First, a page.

Bryce Stewart from RAF 54 Squadron with ex-Pilot Officer Hugh Rogers who flew on reconnaissance missions during World War II.
You Sank my Battleship
Hugh Rogers was a young photographer during WWII, sent out on reconnaissance missions to record enemy locations. One such mission involved the Tirpitz - a beast of a battleship tasked with intercepting Allied convoys to the Soviet Union. James Walker and Paul Fillingham give an overview of the Tirpitz and life on Bomber Command.
Hugh Rogers joined the RAF when he was 16. Five years later he was a pilot officer on reconnaissance missions, taking photographs from a Lancaster Bomber to document the events of the WWII. His most famous mission was to photograph Tirpitz, a Bismarck-class battleship. Tirpitz was the heaviest battleship ever built by a European navy. Her vital statistics were: 51,800 long tons fully loaded, with a length of 251 meters and beam of 36 meters.
Tirpitz sliding down the slipway at her launch. Source: Bundesarchiv, DVM 10 Bild-23-63-40 / CC-BY-SA 3.0
The Tirpitz sailed to Norway in 1942 as the centrepiece of the Baltic Fleet. Although her role was to intercept Allied convoys to the Soviet Union and act as a deterrent against Allied invasion, her primary function was as a "fleet in being". This is a naval term for having a controlling influence without ever leaving port. A bit like a tactical chess move, Allied ships were deployed to keep an eye on her less she decide to venture out.
The giant German warship was moored in Kåfjord, near Alta, Norway and frequently hidden from aerial reconnaissance and attacks by smokescreens created using water and chlorosulfuric acid. These toxic clouds caused lasting ecological damage as evidenced in recent samples taken from birch and pine forests up to 4 km from the Tirpitz site.
Fleet Air Arm attack the colossal Bizmark-class battleship Tirpitz, Norway, 3rd April 1944. Source: Imperial War Museum Collections, Public domain.
From 8 October 1940 to 12 November 1944 there were 36 missions to try and sink the Tirpitz. Lancaster Bombers first took part on 27 and 28 January 1942, flying alongside their predecessor, Handley Page’s Halifax. Although Fairey Barracuda dive bombers would be the first aerial attack to finally hit the elusive Tirpitz on 3 April 1944, it was the Lancaster Bomber squadrons that finished her off in three raids towards the end of the year.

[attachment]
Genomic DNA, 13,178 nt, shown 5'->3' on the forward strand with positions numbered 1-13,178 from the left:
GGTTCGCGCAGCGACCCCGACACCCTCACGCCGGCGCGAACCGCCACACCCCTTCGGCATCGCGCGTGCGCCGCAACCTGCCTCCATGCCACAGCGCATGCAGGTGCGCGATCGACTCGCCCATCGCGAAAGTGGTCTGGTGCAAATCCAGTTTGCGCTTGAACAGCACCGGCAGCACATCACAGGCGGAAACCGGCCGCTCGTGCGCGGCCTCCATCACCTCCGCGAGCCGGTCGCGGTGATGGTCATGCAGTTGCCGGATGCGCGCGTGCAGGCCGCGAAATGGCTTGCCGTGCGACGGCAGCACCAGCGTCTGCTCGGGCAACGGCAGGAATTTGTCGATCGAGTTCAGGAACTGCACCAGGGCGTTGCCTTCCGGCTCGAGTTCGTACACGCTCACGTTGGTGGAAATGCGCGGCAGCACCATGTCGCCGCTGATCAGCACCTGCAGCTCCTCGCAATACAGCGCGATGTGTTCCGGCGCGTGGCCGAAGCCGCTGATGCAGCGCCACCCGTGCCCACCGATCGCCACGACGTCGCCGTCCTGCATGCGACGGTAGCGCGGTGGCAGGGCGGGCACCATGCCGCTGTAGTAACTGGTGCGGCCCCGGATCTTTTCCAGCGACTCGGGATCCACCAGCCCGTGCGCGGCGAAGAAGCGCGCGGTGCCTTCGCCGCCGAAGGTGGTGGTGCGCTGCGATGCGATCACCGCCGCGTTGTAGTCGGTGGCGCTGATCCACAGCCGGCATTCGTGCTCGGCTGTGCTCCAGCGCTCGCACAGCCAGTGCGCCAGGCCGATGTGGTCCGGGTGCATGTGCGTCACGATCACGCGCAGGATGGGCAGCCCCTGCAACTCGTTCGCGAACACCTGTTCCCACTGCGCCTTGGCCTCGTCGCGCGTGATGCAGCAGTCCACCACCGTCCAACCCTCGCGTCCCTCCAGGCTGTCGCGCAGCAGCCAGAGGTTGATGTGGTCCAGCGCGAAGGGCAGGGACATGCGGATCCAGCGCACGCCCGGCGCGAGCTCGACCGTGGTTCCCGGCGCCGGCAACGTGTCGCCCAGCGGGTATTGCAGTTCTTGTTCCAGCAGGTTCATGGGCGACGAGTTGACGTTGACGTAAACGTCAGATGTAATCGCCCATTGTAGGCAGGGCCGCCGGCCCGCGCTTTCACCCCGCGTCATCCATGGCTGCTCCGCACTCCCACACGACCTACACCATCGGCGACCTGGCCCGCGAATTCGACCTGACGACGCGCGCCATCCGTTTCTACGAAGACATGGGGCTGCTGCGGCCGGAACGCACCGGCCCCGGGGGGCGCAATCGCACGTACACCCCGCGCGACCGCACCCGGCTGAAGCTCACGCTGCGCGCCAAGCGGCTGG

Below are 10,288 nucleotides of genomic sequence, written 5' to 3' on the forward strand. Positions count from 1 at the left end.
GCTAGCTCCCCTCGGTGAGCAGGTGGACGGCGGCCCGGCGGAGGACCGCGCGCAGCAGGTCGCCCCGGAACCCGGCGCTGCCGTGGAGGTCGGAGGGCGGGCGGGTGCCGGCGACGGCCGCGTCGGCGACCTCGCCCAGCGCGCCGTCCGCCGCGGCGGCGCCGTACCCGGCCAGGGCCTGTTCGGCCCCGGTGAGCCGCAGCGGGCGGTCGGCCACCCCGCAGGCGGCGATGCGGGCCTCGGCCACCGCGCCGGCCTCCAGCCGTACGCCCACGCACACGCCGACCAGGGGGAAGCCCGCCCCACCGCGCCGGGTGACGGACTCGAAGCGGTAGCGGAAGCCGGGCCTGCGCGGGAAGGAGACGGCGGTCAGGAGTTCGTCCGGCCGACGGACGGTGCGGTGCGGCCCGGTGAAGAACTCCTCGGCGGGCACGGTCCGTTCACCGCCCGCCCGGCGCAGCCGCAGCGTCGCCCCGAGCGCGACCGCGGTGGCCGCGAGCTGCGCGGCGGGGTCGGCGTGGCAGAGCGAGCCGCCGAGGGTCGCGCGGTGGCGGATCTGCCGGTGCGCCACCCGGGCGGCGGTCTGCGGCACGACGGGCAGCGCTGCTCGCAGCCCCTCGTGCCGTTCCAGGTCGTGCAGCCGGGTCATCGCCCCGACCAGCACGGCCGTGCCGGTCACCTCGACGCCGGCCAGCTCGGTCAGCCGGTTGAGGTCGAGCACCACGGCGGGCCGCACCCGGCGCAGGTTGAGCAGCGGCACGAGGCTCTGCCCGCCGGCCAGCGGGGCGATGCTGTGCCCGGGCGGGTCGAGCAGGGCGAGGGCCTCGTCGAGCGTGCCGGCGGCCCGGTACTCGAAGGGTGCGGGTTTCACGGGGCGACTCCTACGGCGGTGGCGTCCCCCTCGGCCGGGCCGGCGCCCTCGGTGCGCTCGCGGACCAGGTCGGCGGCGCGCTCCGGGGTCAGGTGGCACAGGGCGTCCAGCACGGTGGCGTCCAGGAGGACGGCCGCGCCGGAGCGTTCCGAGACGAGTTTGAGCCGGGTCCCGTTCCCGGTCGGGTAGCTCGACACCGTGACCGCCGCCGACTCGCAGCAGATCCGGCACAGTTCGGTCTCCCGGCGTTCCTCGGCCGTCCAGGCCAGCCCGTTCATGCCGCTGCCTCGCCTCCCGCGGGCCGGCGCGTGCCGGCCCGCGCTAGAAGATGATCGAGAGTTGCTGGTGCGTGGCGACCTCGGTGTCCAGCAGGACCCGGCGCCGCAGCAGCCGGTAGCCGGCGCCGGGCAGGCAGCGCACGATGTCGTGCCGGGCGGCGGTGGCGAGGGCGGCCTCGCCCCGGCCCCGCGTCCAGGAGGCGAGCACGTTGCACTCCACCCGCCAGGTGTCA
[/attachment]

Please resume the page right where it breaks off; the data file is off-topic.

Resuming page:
Lancaster Squadron flying in formation, 1942. Source: Imperial War Museum Collections, Public domain.
On 15 September Operation Paravane delivered the first direct hit, Operation Obviate was next up, although the 38 Lancasters that set out on 29 October created minor damage. Then, on 12 November, Operation Catechism scored three direct hits and the Tirpitz capsized, taking an estimated 950-1,204 men down with her.
Former RAF Pilot Officer Hugh and London Cabbie Bill at Highfields Nursing and Residential Care Home.
Hugh, along with other photographers, played a vital part in WWII. One of his pictures from a reconnaissance mission was so important it made the front page of a newspaper. After the War, Hugh joined the American RAF where he gained his pilot wings. His career would take him all over the world, though he always retained his passion for the Lancaster Bomber.
Highfields Care Home arranged a 'Wishing Well' visit to RAF Coningsby for Hugh.
He would be reunited with one at the age of 95 as part of a Wishing Well wish arranged by Highfields Care Home that would see him visit RAF Coningsby in south-east Lincolnshire. Coningsby has been home of the Battle of Britain Memorial Flight (BBMF) and visitor centre since 1976. The BBMF operate one of two remaining airworthy Avro Lancaster bombers in the world, alongside; six Spitfires of various types; two Hurricanes; a Dakota and two Chipmunks.
A taxi-worthy Lancaster named 'Just Jane' (after the wartime comic character) is located at The Lincolnshire Aviation Heritage Centre in East Kirkby, established by local farmers Fred and Harold Panton, as a memorial to their elder brother, Christopher, who died during World War II.
Comic art styled Bomber Command interpretation panel at East Kirkby.
A Tirpitz museum is located in Kåfjord, just outside the city of Alta. The timber building dates from around 1880. Originally built in Lillehammer, it was transported to Alta in 1946 as part of an effort to rebuild the war-ravaged region. Initially, the building served as a nursing home, the first of its kind in Finnmark county, Norway.
Share this feature: Tweet
Aviation Lincs Aviation Heritage Lincolnshire
Sources: Bennett, G.H. (2012). "Introduction". In Bennett, G.H. (ed.). Hunting Tirpitz: Naval Operations Against Bismarck's Sister Ship. Plymouth, United Kingdom: University of Plymouth Press. pp. 7–25.
Bishop, Patrick (2012). Target Tirpitz. London: Harper Press.
Middlebrook, Martin; Everitt, Chris (1985). The Bomber Command War Diaries : An Operational Reference Book, 1939–1945 (Repr. ed.). Harmondsworth, Middlesex, England: Viking.
Roskill, S.W. (1961). The War at Sea 1939–1945. Volume III: The Offensive Part II. London: Her Majesty's Stationery Office.